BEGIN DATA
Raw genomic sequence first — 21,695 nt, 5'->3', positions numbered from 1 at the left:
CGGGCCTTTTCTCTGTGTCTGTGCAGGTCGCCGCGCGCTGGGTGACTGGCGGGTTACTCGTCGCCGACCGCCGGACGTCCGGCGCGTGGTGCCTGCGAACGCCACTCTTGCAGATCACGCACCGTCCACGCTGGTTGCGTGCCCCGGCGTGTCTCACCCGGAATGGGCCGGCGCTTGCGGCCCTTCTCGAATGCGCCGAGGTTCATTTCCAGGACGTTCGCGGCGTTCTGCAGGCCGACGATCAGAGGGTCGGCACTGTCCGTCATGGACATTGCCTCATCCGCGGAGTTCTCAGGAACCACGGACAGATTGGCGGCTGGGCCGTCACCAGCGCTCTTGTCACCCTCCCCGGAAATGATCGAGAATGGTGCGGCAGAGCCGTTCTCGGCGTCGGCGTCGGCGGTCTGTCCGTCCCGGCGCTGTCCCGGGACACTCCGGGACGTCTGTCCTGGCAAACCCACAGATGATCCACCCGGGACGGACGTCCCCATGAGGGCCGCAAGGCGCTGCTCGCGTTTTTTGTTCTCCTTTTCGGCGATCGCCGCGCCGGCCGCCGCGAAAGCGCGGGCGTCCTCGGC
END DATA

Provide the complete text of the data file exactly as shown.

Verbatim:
Raw genomic sequence first — 21,695 nt, 5'->3', positions numbered from 1 at the left:
CGGGCCTTTTCTCTGTGTCTGTGCAGGTCGCCGCGCGCTGGGTGACTGGCGGGTTACTCGTCGCCGACCGCCGGACGTCCGGCGCGTGGTGCCTGCGAACGCCACTCTTGCAGATCACGCACCGTCCACGCTGGTTGCGTGCCCCGGCGTGTCTCACCCGGAATGGGCCGGCGCTTGCGGCCCTTCTCGAATGCGCCGAGGTTCATTTCCAGGACGTTCGCGGCGTTCTGCAGGCCGACGATCAGAGGGTCGGCACTGTCCGTCATGGACATTGCCTCATCCGCGGAGTTCTCAGGAACCACGGACAGATTGGCGGCTGGGCCGTCACCAGCGCTCTTGTCACCCTCCCCGGAAATGATCGAGAATGGTGCGGCAGAGCCGTTCTCGGCGTCGGCGTCGGCGGTCTGTCCGTCCCGGCGCTGTCCCGGGACACTCCGGGACGTCTGTCCTGGCAAACCCACAGATGATCCACCCGGGACGGACGTCCCCATGAGGGCCGCAAGGCGCTGCTCGCGTTTTTTGTTCTCCTTTTCGGCGATCGCCGCGCCGGCCGCCGCGAAAGCGCGGGCGTCCTCGGC